Drowning is a major cause of death in children. However, most children who present to emergency following “near drowning” will require nothing more than observation.
There is no clinical or therapeutically important difference between drowning in fresh or salt water
Water quality may influence the nature of acute lung injury due to secondary infection
Hypothermia is an important issue following submersion, especially in small children who have a large body surface area to weight ratio
Aspiration of water results in pulmonary oedema and wash out of surfactant causing acute respiratory distress syndrome (ARDS) with the consequence of hypoxaemia. Hypovolaemia may also occur as a result of tissue hypoxia and capillary leak.
Indicators of Poor Prognosis
Immersion time > 8 minutes
Initial serum pH < 7.0
Lack of initial effective CPR after rescue (delay longer than 10 minutes)
Lack of response to early resuscitation efforts
Comatose (GCS <5) on arrival in the ED
Important history points:
Need for basic life support
Mechanism of immersion – be aware of other injuries e.g. cervical spine or non accidental injury
Volume re-expansion is critical in the management of hypothermia – use saline rather than lactate containing fluids
Hypothermia is only neuro-protective if it occurs rapidly, prior to the onset of hypoxia (usually in water < 10ºC)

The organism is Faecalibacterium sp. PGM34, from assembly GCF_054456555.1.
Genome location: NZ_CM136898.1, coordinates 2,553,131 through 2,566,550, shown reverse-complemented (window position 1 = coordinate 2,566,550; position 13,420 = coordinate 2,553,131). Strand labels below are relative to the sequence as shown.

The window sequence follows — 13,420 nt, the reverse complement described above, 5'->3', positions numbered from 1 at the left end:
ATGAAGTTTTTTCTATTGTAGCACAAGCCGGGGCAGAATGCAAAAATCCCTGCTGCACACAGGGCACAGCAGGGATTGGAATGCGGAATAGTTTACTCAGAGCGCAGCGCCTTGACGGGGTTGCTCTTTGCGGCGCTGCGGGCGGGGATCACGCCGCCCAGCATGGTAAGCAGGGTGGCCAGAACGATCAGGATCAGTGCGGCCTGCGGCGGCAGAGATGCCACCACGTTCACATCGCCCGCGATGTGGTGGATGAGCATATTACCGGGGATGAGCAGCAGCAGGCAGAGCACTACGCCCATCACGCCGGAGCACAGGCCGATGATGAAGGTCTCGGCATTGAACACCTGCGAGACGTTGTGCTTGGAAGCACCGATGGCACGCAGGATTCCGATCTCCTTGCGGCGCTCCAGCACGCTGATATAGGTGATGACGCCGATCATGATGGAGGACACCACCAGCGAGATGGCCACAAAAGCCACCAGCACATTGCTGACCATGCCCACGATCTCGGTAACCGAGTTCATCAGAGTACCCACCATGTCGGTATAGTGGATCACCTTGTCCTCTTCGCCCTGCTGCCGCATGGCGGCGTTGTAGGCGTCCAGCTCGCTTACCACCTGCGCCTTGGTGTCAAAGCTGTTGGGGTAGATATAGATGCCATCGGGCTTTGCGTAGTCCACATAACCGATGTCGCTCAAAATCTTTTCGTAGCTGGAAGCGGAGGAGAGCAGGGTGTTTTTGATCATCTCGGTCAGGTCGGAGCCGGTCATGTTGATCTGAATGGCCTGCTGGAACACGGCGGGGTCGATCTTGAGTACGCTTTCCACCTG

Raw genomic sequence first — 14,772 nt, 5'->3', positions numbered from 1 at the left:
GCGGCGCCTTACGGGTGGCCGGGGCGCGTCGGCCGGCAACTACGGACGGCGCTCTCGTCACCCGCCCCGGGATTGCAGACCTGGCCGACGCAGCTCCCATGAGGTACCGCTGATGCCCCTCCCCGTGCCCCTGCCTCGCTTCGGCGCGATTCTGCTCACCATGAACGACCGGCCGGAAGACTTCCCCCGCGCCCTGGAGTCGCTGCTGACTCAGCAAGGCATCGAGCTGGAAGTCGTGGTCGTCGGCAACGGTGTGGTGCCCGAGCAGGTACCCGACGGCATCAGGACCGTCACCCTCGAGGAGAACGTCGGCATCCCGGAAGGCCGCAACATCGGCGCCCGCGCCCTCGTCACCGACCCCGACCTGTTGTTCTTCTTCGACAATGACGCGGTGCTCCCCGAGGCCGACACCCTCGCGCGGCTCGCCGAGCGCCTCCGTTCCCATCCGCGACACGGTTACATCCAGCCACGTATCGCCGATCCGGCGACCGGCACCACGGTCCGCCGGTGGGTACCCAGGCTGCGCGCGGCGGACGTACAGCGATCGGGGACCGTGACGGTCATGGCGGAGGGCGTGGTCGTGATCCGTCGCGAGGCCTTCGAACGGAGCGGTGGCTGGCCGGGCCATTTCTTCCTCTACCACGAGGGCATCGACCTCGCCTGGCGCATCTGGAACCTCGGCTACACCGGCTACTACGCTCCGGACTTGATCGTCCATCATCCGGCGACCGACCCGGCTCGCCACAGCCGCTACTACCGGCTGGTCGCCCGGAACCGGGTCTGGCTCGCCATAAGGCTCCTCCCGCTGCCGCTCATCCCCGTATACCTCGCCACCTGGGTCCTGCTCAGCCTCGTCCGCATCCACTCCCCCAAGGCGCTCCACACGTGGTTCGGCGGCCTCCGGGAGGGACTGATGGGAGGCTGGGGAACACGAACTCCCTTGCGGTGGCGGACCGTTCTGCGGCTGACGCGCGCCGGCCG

Effects of hypothermia:
Hypothermia substantially reduces effectiveness of defibrillation and resuscitation drugs. It is reasonable to attempt defibrillation, but if unsuccessful, continue cardiac compression until core temperature is > 30°C, when defibrillation / drugs are more likely to be effective.
Actively rewarm to 32oC then allow passive warming
Never diagnose death and thus stop resuscitation until the patient is rewarmed to at least 32°C, or cannot be rewarmed despite active measures
Children who are asymptomatic, or only suffered mild, transient symptoms on arrival following a brief submersion require a minimum of 8 hours of in-hospital observation (Emergency Observation Ward). Advise to see GP or return to ED if febrile or unwell after discharge.
If submerged for more than one minute, a period of cyanosis or apnoea, or required any CPR – admit for observation for 24 hours or at least overnight in Emergency Observation Ward, even if they are well in the emergency department. In children who are asymptomatic initially (even with normal CXR), cases of fulminant pulmonary oedema up to 12 hours after submersion have been reported. If any symptomatic deterioration, oxygen requirement or respiratory distress, for ICU admission.
Admit to ICU if:
required cardiopulmonary resuscitation
supplemental oxygen requirement
abnormal blood gases on arrival
altered level of consciousness
PMH ED Guideline: Immersion Injury. Last Updated November 2014